High-speed rail project leaves local homeless shelter in the dust

The Bakersfield Homeless Center, seen Wednesday, Dec. 20, 2017, will be destroyed as part of the high-speed rail project. Shelter officials say they are asking for early acquisition, so they can move forward. (KBAK/KBFX photo)

Public comment started to help decide what route the high-speed rail will take to cut through Bakersfield, if and when it comes through town.

No matter what path is finalized, both current options completely take out the Bakersfield Homeless Center.

Officials at the shelter said they have accepted the fate of the building, but they have a problem with how it's being done.

"My concern and my problem is with the authority," Louis Gill, CEO of the Bakersfield Homeless Center said. "They are doing harm to our organization and our ability to serve people who have no voice, and have no other option."

Gill said the High-Speed Rail Authority said they will need to eventually acquire the center, but they can not say when.

The shelter asked for early acquisition, but recently got a letter from the Rail Authority that said in part:

"I understand that the prospect of being acquired for the high-speed rail project can be difficult for business and landowners. However, the High-Speed Rail Authority (Authority) cannot move forward with an early acquisition of the property in question."

The letter continues to say, "Our organization's focus is on delivering the initial operating section outlines in our 2016 Business Plan (defined as the Silicon Valley to Central Valley Line) that runs from downtown San Jose to Poplar Ave. in Shafter, north of the location of the Homeless Center. Given our constrained resources, the Authority cannot support the early acquisition of properties outside of this operating segment and we remain in agreement with the Public Works Board's determination on the matter."

The letter notes that getting the bullet train into Bakersfield will "require a number of administrative decisions on the Authority's behalf, additional funds, and the contracting for the expenditure of those funds."

Gill said the homeless center can't relocate until they are bought by the Authority because they would need that funding.

"Trying to relocate an organization that serves several hundred homeless people a day is going to be complicated," he said.

Gill said they are at the mercy of the Rail Authority, and waiting around is causing harm to the center.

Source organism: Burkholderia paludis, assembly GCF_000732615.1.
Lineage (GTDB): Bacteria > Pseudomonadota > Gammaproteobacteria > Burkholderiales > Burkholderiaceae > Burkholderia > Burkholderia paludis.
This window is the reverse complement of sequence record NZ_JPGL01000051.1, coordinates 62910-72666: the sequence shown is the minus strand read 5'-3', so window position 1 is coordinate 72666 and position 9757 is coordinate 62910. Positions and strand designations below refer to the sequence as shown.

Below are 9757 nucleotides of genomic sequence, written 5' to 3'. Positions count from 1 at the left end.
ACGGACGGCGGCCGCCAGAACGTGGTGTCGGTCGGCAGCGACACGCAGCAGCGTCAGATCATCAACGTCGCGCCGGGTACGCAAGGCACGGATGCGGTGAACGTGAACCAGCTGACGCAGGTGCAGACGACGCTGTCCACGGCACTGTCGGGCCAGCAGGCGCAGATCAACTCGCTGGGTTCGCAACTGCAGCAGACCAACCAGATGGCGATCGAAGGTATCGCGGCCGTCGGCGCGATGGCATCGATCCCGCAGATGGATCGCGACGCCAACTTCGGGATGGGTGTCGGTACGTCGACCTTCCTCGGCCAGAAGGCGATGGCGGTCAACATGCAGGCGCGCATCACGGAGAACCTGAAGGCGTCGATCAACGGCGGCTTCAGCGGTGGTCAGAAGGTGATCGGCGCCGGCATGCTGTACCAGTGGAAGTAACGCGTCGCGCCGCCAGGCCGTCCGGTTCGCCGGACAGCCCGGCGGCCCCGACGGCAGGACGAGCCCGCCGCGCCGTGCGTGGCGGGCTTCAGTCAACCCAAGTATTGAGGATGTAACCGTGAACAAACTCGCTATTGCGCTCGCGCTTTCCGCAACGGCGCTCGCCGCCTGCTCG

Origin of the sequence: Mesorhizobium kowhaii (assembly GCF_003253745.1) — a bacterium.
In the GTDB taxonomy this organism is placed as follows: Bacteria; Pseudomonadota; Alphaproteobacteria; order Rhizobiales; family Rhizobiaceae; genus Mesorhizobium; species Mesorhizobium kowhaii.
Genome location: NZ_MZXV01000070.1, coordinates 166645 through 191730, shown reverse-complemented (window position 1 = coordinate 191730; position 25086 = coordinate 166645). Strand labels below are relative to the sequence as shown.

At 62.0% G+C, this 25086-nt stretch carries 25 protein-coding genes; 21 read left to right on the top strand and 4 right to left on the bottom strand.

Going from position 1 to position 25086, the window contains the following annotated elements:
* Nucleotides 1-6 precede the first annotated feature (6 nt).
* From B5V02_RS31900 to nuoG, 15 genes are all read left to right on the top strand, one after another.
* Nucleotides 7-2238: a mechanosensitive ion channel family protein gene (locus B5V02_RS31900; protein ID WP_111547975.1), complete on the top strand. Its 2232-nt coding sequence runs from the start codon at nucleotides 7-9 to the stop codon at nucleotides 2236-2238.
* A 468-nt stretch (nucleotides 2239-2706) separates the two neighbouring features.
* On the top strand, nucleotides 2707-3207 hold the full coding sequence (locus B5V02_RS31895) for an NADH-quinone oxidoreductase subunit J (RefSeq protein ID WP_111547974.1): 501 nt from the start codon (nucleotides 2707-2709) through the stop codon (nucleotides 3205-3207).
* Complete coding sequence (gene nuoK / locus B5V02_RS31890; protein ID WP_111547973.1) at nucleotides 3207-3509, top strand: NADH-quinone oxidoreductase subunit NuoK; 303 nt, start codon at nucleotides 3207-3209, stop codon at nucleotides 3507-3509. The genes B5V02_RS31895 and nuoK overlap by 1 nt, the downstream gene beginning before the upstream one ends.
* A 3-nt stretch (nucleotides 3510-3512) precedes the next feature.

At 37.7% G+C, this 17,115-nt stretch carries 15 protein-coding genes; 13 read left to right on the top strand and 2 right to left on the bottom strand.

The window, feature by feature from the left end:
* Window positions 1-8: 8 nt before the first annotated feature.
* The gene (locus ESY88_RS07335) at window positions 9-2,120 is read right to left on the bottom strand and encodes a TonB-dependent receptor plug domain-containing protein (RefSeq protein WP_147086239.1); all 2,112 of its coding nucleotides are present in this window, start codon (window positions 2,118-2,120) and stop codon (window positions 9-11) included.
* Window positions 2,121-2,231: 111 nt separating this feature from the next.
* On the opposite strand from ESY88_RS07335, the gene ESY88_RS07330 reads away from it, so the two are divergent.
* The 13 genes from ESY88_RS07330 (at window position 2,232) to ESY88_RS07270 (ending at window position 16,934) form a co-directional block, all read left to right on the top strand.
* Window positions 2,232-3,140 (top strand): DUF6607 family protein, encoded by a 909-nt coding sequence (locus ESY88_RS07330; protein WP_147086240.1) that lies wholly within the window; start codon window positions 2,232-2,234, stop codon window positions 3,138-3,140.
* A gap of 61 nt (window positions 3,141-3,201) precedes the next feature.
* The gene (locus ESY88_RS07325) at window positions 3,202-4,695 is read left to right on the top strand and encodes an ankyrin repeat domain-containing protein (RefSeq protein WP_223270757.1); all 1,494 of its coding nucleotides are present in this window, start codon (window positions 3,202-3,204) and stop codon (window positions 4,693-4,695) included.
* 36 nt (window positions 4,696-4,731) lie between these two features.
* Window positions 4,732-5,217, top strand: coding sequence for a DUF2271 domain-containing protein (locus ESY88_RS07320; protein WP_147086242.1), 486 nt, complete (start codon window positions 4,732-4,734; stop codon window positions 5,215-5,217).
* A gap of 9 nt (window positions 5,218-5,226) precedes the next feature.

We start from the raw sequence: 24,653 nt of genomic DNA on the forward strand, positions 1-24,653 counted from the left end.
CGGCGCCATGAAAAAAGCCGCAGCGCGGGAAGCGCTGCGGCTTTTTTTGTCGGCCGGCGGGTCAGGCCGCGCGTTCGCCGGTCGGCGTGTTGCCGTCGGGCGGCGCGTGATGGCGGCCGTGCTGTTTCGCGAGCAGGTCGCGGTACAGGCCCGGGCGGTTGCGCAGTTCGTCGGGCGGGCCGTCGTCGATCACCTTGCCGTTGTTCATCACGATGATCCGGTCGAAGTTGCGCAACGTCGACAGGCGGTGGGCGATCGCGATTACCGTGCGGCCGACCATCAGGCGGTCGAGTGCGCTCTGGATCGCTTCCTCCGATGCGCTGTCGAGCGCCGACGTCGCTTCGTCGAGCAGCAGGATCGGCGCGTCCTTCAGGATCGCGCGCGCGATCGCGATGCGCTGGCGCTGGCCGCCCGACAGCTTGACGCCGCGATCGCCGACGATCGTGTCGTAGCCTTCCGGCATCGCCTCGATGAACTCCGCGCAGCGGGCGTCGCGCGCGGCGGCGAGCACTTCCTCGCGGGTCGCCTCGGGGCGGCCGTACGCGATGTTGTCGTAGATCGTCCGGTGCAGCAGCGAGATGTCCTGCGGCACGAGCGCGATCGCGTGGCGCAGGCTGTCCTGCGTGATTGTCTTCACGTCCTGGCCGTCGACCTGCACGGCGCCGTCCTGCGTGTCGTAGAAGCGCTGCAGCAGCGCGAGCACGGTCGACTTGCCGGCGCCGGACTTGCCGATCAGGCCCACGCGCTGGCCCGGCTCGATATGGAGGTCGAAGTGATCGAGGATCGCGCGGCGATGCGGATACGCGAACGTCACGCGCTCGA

"We're an older facility, we get used hard every day and it required regular capital investment," he said. "Right now donors are not at all interested in investing in things that are breaking down because there is no guarantee that that investment is going to be used for its lifespan."

Gill said basically donors don't want to give money and resources to a shelter that will probably be torn down in the near future.

"How do you ethically go to a donor and request that donation?" he said.

Gill said the center operated 365 days a year and they can't take downtime. He said in order to move, they would need another building ready to go.

"So we have to have a facility that serves dinner here and the next morning folks wake up we put them on buses and they go to the new facility. There is nowhere else for our families to go," Gill said.

Every night the shelter serves about 100 kids and 70 adults. Gill said it is essential they always stay open for the community.

"We are a critical part of the safety net for Kern County," he said. "There is no option in this portion of California, we're it. We have to exist. We have to do a good job," he said.

Gill said he feels the center is being compromised and he wants to be able to move towards the future instead of sitting around and waiting.

"Best case scenario is that they [ Rail Authority] agree that we are a candidate for early acquisition, and they get the political will to move forward and purchase the facility so we can serve people," he said. "We are held hostage right now by indecision by the high-speed rail, so until they decide to help us, all we can do is tread water."

Eyewitness News reached out to the High-Speed Rail Authority about the Bakersfield Homeless Center's concerns, but have not heard back.

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